Devon and Cornwall Police have thanked everyone involved in peaceful and lawful protests today across the two counties.
Lee Trewhela www.devonlive.com
The force took to social media to thank organisers and participants following peaceful Kill the Bill protests in Plymouth, Exeter, Truro and Newquay as well as a protest against development at the Carbis Bay Hotel, which will host the G7 Summit.
Three hundred people protested in Truro against the Police, Crime and Sentencing Bill with hundreds more in Plymouth and Exeter, and 200 people demonstrating against landscaping work being carried out at the Carbis Bay estate which will host world leaders in June.
The events took place without any significant reports of public order incidents and with no arrests made.
Leading up to the protest officers liaised with the organisers to ensure compliance with the current law and to protect the communities. Following changes to Covid-19 regulations, there is now an exemption to allow peaceful protests. However, this exemption only applies if the organisers take the required precautions to ensure people’s safety is not put at risk.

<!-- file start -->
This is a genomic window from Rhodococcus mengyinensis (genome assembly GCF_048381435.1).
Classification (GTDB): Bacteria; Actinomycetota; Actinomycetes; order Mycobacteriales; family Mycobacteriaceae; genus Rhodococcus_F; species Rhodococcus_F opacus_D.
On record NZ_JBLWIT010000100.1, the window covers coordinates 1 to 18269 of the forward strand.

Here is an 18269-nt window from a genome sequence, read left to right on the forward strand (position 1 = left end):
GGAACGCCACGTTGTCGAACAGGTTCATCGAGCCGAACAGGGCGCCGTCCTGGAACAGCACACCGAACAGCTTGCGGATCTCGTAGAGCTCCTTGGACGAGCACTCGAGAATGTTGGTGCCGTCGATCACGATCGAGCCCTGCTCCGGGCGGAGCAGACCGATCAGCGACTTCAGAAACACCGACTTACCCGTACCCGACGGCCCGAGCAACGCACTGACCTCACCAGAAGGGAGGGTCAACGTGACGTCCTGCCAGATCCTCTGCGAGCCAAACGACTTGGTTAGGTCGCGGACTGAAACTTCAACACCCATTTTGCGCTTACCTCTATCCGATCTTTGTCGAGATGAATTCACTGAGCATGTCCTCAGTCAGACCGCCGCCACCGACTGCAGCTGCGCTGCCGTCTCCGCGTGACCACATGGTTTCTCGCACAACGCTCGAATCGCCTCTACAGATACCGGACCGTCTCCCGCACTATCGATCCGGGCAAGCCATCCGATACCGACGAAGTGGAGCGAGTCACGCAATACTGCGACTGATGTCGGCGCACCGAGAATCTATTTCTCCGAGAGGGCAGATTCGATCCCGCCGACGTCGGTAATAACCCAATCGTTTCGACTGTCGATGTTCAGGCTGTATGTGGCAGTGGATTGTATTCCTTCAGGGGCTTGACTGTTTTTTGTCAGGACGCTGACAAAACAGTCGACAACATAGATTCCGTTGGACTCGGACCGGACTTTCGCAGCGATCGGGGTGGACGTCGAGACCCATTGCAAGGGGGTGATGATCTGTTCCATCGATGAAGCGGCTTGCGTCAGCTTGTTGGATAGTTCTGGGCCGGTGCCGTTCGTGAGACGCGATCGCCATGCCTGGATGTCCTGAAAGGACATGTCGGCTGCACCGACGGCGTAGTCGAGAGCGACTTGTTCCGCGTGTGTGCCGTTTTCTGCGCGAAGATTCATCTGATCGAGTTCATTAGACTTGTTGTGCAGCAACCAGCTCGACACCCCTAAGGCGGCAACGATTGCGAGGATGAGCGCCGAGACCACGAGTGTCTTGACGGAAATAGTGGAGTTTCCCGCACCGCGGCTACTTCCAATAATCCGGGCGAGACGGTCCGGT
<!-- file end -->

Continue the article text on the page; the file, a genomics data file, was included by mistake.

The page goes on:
A police spokesperson said: “The right to protest is well established in this country and police forces have a long history of upholding this by policing by consent and ensuring the safety of all those exercising that right.
“Protest policing is challenging and complex – and even more so during these unprecedented times. Public safety is, and always will be, police’s top priority and this hasn’t changed throughout our approach to the pandemic.”
Chief Superintendent Matt Longman, protest commander for Devon and Cornwall Police, added: “I would like to thank the organisers and participants for adhering to the current restrictions while protesting today.
“Those attending engaged positively with our officers, exercising their right to protest in a peaceful and lawful way.
“We have always sought to find the right balance between the rights of protesters and those of residents and businesses, while also considering the very real risks from the spread of the virus.
“Coronavirus is a deadly disease and the current legislation in relation to it aims to prevent its spread. At this time officers are trying to strike a balance between established rights and policing of Covid restrictions in an effort to maintain the confidence of all groups of our communities.”
“We must remember that the threat of Covid remains and we must do all we can to stick within the restrictions to help keep people safe.”
“As the current restrictions begin to lift over the coming months, we are asking the public to continue to play their part so that we do not undo all of the good work.”